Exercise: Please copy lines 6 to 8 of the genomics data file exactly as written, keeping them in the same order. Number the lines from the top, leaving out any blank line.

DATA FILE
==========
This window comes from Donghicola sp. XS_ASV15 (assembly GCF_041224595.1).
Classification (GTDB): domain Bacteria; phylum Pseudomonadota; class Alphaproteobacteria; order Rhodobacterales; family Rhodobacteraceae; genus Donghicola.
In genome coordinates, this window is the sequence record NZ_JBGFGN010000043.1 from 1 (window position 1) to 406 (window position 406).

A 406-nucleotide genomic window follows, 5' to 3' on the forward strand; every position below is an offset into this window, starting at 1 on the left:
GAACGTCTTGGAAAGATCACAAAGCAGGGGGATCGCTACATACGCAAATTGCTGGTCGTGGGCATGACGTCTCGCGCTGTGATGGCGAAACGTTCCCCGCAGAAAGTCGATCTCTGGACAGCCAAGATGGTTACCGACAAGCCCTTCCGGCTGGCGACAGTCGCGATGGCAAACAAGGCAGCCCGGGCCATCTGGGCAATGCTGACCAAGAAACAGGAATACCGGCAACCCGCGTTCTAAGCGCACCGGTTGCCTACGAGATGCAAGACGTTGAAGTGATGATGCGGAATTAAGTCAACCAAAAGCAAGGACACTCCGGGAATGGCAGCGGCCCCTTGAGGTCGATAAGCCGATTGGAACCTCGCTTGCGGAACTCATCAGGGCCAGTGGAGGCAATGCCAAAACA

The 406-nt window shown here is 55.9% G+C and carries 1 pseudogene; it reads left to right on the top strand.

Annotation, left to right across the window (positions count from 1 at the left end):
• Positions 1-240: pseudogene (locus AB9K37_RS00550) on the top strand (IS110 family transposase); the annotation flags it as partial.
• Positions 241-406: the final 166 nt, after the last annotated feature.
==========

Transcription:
The 406-nt window shown here is 55.9% G+C and carries 1 pseudogene; it reads left to right on the top strand.

Annotation, left to right across the window (positions count from 1 at the left end):
• Positions 1-240: pseudogene (locus AB9K37_RS00550) on the top strand (IS110 family transposase); the annotation flags it as partial.